San Lorenzo in LucinaEdit profile
The Church of St Lawrence's at Lucina (Italian: San Lorenzo in Lucina, Latin: S. Laurentii in Lucina) is a Roman Catholic parish and titular church and minor basilica in Rome, Italy, dedicated to Saint Lawrence, Roman deacon and martyr. The name Lucina comes from the Roman matron owner of the house on which the church was built.
The current Cardinal Priest of the Titulus S. Laurentii in Lucina, established in 684, is Malcolm Ranjith since November, 20 2010.
Pope Marcellus I hid here during Maxentius' persecution, while Pope Damasus I was elected here in 366. The church was known as Titulus Lucinae, and thus is mentioned in the acts of the 499 synod of Pope Symmachus.
To the 5th century dates back a tradition that wanted a litany each 25 April, starting from San Lorenzo in Lucina and ending in St Peter's Basilica.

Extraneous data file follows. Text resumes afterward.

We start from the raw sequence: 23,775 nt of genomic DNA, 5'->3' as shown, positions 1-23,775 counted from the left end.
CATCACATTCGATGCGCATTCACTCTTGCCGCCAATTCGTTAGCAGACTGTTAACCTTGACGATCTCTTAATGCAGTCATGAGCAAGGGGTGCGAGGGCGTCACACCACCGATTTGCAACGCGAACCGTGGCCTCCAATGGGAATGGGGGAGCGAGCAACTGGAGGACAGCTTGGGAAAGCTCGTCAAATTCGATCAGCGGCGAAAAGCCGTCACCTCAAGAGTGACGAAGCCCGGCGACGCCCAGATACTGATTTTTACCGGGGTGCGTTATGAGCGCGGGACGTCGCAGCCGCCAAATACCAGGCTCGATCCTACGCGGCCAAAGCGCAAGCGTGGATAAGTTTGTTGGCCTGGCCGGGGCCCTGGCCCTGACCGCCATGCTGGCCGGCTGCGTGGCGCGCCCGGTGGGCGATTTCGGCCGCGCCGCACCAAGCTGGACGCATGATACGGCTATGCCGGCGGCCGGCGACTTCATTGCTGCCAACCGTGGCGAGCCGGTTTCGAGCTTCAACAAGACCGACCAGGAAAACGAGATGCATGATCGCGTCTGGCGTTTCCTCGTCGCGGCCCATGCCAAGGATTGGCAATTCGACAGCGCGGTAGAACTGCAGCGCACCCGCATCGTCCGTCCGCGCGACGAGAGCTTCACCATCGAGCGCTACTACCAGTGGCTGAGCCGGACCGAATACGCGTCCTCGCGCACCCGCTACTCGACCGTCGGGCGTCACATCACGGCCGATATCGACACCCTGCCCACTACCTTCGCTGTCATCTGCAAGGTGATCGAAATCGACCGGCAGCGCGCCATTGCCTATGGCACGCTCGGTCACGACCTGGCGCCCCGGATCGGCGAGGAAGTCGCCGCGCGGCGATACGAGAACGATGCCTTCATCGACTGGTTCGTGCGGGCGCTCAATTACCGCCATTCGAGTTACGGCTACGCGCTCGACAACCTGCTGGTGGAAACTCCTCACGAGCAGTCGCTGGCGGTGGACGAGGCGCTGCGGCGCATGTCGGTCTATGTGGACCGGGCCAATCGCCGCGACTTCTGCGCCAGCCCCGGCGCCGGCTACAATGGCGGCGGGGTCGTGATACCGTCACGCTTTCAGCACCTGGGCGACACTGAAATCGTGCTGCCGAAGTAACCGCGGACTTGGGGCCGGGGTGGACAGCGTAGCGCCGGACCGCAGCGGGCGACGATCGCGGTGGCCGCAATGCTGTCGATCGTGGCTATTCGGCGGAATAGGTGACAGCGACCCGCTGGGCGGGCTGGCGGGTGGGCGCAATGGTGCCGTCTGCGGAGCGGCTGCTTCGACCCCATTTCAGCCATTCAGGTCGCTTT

Art and architecture
The facade dates back to the 1112 rebuilding by Pope Paschal II, while the interior was completely changed in 1650, with the old lateral naves changed in Baroque chapels.
The high altar, designed by Carlo Rainaldi, is decorated with a Crucifixion by Guido Reni. Under the altar there is the gridiron on which St Lawrence was martyred. The relics were put here by Pope Paschal II, according to an inscription on the throne behind the altar. The chorus is decorated by Virgins and Saints by Placido Costanzi.
The second chapel to the right, designed by Carlo Rainaldi, was decorated by Jan Miel. Nicolas Poussin is buried in the second chapel on the right, with a monument donated by Chateaubriand with a bust by Paul Lemoyne and a relief by Louis Desprez.
The fourth chapel, the Fonseca chapel, was designed by Gian Lorenzo Bernini, and features a lively bust of Gabriel Fonseca by the master sculptor. It also houses a copy of Guido Reni's Annunciation completed by Giacinto Gimignani. The fifth chapel on the right has a Death of St. Giacinta Marescotti by Marco Benefial and a Life of St. Francis (1624) by Simon Vouet. The fourth chapel has a St. Giuseppe by Alessandro Turchi and a San Carlo Borromeo by Carlo Saraceni. The first chapel has works (1721) by Giuseppe Sardi.
- Nicolas Poussin
- Josef Mysliveček